Daugherty ignored those quota limitations and by the end of the decade the rest of college football followed his model. In the first chapter of ‘THE RIGHT THING TO DO,’ my research notes a startling statistic. Of the 1960s national championships designated by the Associated Press (writers) and United Press International (coaches), 41 percent of the rings earned by Black athletes were claimed by Michigan State’s 1965 roster.
The numbers are broken down in the chapter, but the seven schools with a share of an AP or UPI 1960s titles were Minnesota, Alabama, USC, Texas, Michigan State, Notre Dame and Ohio State. USC and Notre Dame following quota limitations pushed the numbers to favor Michigan State. Ohio State wasn’t equal to Michigan State, but the Buckeyes were better than Minnesota, USC and Notre Dame.
“Duffy was ahead of his time. He was doing the right thing. That’s what I tried to do when I recruited Black players at all the positions. Duffy did more for integration than any other coach in college football.”Barry Switzer, Oklahoma’s College Football Hall of Fame coach, Chapter 1, THE RIGHT THING TO DO, The True Pioneers of College Football Integration in the 1960s
The coach most recognized with college football integration in the 1970s was Oklahoma’s Barry Switzer: Here’s what Switzer told me about Daugherty in Chapter 1 in “THE RIGHT THING TO DO:”
“Duffy was ahead of his time. He was doing the right thing. That’s what I tried to do when I recruited Black players at all the positions. Duffy did more for integration than any other coach in college football.”
The most significant moment in college football integration was the 1966 Game of the Century when No. 1-ranked Notre Dame and No. 2 Michigan State met on November 19 before a record crowd of 80,011 at Spartan Stadium and a record TV audience of 33 million. The nation saw the contrasting rosters on their TV screens.
Michigan State was the future with 20 Black athletes, 11 Black starters, two Black team captains, College Football Hall of Famers George Webster and Clinton Jones, and the aforementioned Raye playing a position other schools denied Black athletes.
Notre Dame was the past with one Black player, Alan Page. The Irish weren’t alone, though. USC was in line with them.
So, once you get settled into Cowles House upon taking over on March 4, I imagine you may be tempted to stroll the campus. If you look for a statue of Daugherty or something recognizing the 1966 Game of the Century, I’ve already explained why you won’t find anything.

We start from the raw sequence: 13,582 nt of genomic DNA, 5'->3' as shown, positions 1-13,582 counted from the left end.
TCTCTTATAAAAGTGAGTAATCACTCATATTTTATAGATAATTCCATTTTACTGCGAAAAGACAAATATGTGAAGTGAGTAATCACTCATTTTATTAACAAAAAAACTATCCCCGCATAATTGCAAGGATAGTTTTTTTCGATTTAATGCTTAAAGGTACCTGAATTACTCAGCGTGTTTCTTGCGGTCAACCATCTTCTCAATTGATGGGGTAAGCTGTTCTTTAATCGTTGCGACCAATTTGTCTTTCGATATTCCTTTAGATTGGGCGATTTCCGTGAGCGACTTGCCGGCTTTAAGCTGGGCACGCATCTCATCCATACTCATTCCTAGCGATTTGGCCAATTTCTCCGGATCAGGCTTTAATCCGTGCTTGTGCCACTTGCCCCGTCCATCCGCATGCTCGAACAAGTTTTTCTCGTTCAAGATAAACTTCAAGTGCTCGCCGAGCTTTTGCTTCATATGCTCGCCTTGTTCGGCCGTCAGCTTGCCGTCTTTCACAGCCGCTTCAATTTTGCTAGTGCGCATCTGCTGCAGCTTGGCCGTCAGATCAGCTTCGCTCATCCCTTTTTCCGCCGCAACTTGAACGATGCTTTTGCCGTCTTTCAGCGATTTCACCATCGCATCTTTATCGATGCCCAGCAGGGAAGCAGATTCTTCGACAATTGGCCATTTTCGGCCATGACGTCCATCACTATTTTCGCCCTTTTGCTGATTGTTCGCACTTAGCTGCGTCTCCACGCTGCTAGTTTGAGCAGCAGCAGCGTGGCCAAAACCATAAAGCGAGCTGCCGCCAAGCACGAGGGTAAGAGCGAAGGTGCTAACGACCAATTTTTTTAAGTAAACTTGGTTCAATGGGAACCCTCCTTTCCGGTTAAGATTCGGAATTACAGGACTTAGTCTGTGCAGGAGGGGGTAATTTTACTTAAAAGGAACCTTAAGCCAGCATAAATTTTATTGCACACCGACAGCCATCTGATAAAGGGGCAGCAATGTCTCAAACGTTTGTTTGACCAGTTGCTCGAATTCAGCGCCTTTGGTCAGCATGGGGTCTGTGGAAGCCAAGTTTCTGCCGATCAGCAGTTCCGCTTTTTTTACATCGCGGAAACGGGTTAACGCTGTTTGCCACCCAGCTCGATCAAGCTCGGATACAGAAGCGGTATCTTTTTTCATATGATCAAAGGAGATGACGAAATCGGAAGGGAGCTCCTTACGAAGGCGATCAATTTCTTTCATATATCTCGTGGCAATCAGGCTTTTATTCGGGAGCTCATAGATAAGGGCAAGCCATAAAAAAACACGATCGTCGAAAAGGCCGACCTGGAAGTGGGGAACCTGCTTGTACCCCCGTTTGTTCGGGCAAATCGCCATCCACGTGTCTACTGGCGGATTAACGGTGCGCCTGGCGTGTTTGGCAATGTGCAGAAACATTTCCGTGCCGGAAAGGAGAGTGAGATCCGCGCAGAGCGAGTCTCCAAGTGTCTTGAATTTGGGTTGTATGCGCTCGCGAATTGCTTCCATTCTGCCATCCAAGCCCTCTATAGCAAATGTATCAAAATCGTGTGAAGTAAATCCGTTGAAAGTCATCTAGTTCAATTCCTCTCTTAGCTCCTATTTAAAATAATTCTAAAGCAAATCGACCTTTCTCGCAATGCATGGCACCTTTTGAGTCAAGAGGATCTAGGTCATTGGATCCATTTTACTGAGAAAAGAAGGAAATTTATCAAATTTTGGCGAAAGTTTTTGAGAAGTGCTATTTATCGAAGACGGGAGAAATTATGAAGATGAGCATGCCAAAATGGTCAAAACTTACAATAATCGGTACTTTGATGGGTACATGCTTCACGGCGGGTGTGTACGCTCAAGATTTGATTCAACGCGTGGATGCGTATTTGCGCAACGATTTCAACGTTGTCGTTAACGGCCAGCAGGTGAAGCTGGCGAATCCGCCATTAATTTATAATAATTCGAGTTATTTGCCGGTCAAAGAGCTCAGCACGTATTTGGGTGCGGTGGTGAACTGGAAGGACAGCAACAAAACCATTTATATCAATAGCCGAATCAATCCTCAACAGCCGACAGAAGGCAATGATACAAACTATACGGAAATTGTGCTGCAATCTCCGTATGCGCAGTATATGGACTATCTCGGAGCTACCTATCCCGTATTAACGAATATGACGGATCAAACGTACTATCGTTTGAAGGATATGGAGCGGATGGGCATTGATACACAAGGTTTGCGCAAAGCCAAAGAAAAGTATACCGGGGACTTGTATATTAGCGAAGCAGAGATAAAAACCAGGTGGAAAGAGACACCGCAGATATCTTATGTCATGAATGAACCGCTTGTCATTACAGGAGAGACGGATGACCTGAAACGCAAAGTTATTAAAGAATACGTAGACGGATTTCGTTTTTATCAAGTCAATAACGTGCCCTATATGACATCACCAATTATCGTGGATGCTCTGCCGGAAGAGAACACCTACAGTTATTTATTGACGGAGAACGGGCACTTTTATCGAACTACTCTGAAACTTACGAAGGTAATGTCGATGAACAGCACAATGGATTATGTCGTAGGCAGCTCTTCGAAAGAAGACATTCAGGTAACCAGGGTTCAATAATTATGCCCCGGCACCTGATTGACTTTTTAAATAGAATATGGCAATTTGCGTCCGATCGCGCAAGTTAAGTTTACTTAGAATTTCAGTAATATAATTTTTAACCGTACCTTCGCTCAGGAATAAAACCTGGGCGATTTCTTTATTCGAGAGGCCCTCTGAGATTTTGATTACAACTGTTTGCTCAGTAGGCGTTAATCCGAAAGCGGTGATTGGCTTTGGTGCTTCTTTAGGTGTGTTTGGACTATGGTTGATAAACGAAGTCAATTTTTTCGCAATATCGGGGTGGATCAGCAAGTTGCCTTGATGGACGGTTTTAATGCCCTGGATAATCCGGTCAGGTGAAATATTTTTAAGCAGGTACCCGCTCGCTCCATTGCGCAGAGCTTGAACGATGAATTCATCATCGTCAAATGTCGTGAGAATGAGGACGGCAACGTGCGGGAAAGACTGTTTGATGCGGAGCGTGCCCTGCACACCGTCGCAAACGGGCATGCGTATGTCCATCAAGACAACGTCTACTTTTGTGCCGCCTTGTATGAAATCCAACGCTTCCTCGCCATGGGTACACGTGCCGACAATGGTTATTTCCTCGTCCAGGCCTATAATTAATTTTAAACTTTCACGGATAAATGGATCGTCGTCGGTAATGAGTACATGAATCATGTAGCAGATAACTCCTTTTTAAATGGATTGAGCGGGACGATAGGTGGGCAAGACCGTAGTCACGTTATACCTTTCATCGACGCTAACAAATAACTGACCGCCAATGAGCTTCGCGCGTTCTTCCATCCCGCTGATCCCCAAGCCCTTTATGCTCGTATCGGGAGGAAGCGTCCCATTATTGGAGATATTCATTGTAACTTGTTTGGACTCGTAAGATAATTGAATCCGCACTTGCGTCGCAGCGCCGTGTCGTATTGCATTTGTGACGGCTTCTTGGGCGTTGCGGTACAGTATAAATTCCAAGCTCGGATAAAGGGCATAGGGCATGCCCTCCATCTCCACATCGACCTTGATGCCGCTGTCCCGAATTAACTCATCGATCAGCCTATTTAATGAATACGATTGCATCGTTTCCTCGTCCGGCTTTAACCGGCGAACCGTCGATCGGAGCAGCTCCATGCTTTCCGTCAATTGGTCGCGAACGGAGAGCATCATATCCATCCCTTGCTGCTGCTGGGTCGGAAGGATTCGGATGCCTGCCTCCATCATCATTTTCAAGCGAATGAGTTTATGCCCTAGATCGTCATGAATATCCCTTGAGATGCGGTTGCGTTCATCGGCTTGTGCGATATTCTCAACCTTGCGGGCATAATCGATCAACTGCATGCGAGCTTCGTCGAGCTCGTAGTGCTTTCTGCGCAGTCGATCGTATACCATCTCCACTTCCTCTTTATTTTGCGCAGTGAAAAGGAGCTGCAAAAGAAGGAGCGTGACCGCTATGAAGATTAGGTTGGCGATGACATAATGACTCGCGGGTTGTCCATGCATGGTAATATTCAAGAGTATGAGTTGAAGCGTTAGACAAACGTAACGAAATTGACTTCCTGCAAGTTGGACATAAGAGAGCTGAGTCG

Hopefully, you can bring back the lost history.
Tom Shanahan, Michigan State, 1978
Proud former State News Sports Editor in the time of Earvin “Magic” Johnson, Jud Heathcote, Eddie Smith, Kirk Gibson and Larry Bethea.
I have to include this addendum because of urban legends that are still out there distorting the truth.
You’ll no doubt hear, perplexingly, from Michigan State people trying to tell you about how Alabama coach Bear Bryant, as a benevolent segregationist, sent Duffy players. Disregard myths that steer credit away from Daugherty to Bryant and USC coach John McKay.
— 1) For some strange reason, some MSU fans like the vicarious link to Bryant without understanding to believe the falsehoods reduces Daugherty to a passive bystander. I recently returned from a successful fundraiser put on by the MSU Alumni Club of Riverside (California) in Palm Desert the night before the Arizona-Michigan State basketball game in the Acrisure Classic. The club invited me to talk about my books. I explained how Michigan State stood apart.
Later in the evening, a couple of older alums approached me at my table while selling and signing books, which included chapters debunking the myths. They blithely told me about Bear Bryant sending Duffy Daugherty players. I could have raged at them like Tom Izzo during a timeout after a missed rebound led to an opponent’s easy fastbreak, but I patiently explained it’s not true. Then I added why it’s unfair to Duffy’s legacy to spread the falsehood. The other side of the coin was the myth was spread to whitewash Bryant dragging his feet on integration.
— 2) Don’t let anyone tell you the 1970 USC-Alabama game and Sam Cunningham were a tipping point. College football integration was fait accompli by 1970. USC started only four Black players in the 1970 game because the Trojans were shedding their quota limitation years. Bryant was the seventh of 10 SEC coaches to integrate his program.
That’s another Bryant fact left out of college football lore, another moment of the sports media failing its journalistic duties.
THE RIGHT THING TO DO: Purchase my books to learn Michigan State’s history and share it.
My books tell the true story of college football integration in the 1960s and address the myths and fiction that allowed a false narrative surrounding the 1970 USC-Alabama game to usurp the credit. As I said when I spoke at the National Sports Media Association book festival, no two books provide an accurate portrayal more than RAYE OF LIGHT and THE RIGHT THING TO DO.
I’ll put my facts up against anybody, anytime, anywhere.
Click here for my story on the 1962 Rose Bowl and Segregation awarded first place by the Football Writers Association of America. I tell untold stories on Michigan State’s leading role and the true pioneers of college football integration. Click here to read the summary as a first-place story.
Visit my website homepage, TomShanahan.Report
Click here to purchase The Right Thing To Do
The release date from August Publications is January 1, 2024.
THE RIGHT THING TO DO
The True Pioneers of College Football Integration in the 1960s
Foreword by Ruffin McNeill
Click here to purchase Raye of Light.
RAYE OF LIGHT
Jimmy Raye, Duffy Daugherty, the 1ntegration of College Football and the 1965-66 Michigan State Spartans
Foreword by Tony Dungy
Click here to purchase my children’s book, Bubba’s Dad, Duffy and College Football’s Underground Railroad
Amazon link for now only listing the Kindle version, but my publisher has asked Amazon to update the link to include the print edition.
Coming soon for Christmas, my next children’s book: How Duffy Put Hawaii on the Football Map